Always Sometimes Justin Amirkhani – Game Dev Interview
Always Sometimes Monsters was your first game, and was amazingly successful, to what do you attribute that success?
The biggest difference I’ve observed between my life and the lives of most game developers is that I did not start with a desire to make games in general. Instead, I wanted to make Always Sometimes Monsters specifically and learned how to make games in order to fascilitate the vision that had plagued me since its conception. While there is absolutely no wrong way to make a game, I do believe that having a central focused idea and a personal motivation to express that idea will drive you to achieve things you never dreamt possible. I cannot imagine myself finding success in making a game that does not satisfy some core part of my existence.
When everyone else (with a few exceptions) is making JRPG style games with RPGmaker you chose to instead make what could be described as an interactive story, why choose such an unconventional engine for such a game?
Initially RPG Maker was not our prime choice for game engine, but because I had goofed around with it in my youth it was the easiest to work with considering my personal lack of skill/knowledge. Having no education in game making whatsoever, we had to leverage what little competency we had and the engine helped us get started on our path without much effort. We could have told an arguably similar story through an equally easy visual novel experience, but I was always aware that the game would need the sort of exploration factor that can only really be offered with direct character control, so that was out of the question. In essence, we chose to use RPG Maker because it’s by far the easiest thing to use for beginners that could do what we needed.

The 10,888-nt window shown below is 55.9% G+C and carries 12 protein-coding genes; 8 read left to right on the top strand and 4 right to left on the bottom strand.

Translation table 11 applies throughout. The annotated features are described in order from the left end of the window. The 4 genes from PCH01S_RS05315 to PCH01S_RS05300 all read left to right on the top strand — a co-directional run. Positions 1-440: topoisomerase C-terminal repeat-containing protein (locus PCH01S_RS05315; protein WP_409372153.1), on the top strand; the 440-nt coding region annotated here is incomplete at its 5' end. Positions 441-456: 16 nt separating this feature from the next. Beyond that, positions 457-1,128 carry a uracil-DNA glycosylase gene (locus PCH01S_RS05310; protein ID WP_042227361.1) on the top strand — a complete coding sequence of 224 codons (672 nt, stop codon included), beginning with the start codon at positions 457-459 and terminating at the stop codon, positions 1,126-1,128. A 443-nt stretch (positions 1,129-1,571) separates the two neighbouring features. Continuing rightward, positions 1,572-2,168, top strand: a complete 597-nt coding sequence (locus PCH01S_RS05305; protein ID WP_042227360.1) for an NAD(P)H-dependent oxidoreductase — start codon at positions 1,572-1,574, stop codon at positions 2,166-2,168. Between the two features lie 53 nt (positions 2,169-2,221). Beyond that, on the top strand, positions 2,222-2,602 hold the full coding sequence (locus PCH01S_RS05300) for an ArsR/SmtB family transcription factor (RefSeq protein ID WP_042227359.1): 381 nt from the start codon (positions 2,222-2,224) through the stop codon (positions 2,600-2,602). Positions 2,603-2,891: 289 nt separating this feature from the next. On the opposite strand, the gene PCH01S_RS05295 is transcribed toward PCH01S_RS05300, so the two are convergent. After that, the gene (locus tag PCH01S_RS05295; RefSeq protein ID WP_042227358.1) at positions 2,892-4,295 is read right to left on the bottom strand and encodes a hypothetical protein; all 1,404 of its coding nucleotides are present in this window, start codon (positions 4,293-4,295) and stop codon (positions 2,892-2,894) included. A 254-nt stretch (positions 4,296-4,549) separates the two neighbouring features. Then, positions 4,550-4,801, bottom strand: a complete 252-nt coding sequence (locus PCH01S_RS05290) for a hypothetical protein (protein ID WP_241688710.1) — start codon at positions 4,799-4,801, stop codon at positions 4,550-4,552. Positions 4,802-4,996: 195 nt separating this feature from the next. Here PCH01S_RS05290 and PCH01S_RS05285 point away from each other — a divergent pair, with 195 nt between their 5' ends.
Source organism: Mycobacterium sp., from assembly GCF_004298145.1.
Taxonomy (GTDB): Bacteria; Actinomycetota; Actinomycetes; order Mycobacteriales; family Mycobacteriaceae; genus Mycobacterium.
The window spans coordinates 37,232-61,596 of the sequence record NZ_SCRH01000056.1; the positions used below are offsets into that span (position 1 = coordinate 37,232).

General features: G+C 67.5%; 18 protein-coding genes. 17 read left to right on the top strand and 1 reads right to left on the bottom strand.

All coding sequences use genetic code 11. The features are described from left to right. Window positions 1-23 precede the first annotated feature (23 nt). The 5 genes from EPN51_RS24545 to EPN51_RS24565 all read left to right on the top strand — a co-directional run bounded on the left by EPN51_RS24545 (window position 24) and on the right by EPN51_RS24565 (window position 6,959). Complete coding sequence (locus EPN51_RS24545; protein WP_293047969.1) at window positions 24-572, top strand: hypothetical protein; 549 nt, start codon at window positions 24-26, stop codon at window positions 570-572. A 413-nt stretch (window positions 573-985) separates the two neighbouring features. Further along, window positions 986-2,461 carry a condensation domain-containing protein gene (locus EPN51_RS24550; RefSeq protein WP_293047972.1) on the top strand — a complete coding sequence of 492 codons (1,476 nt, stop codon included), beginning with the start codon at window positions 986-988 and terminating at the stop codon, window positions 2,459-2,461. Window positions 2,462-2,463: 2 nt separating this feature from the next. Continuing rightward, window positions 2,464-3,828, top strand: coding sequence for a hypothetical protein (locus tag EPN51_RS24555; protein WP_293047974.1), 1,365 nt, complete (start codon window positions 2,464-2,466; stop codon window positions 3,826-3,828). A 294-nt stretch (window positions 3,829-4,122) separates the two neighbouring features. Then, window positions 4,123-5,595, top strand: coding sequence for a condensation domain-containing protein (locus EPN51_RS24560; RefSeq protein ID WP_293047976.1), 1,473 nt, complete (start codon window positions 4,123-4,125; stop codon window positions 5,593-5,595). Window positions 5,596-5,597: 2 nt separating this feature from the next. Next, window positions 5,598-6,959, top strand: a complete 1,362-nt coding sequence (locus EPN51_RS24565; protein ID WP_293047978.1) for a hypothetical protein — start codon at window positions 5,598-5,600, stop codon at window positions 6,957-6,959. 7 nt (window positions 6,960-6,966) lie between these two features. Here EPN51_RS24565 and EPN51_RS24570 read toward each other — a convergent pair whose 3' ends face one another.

Do you have any advice for people using rpgmaker in general?
The most important thing to remember is that the engine is just a tool, not a structure. There are no limits to what you can accomplish with it, if you’re willing to find the solution. So, don’t think of what you can do with the engine, but rather what you want to do with your game and let the tools follow you there. It’s not worth your time thinking constrained because you will not grow. Creating unique concepts, interesting ideas, and engaging experiences should be the focus of your time – not wondering what’s possible with the engine. It’s far too easy to assume something can’t be done just because you’ve been told so. My experience with the engine has proven that nothing is impossible.
Is there anything you would do differently in rpgmaker that make more sense in hindsight?
I find hindsight to be a worthless viewport – causality rules us all. However, going forward there are plenty of lessons to apply to any games we develop in RPG Maker. For example, we assumed it was impossible to have an active boxing minigame and thus developed our much-loathed turn based version. Knowing how to effectively use parallel processes, timed animations, and more opens up a world of more active possibilities. If there was one thing I really disliked about ASM, it was how passive the experience felt. Understanding how to use all the features of the engine will allow us to make a far more active experience possible for any future RM titles.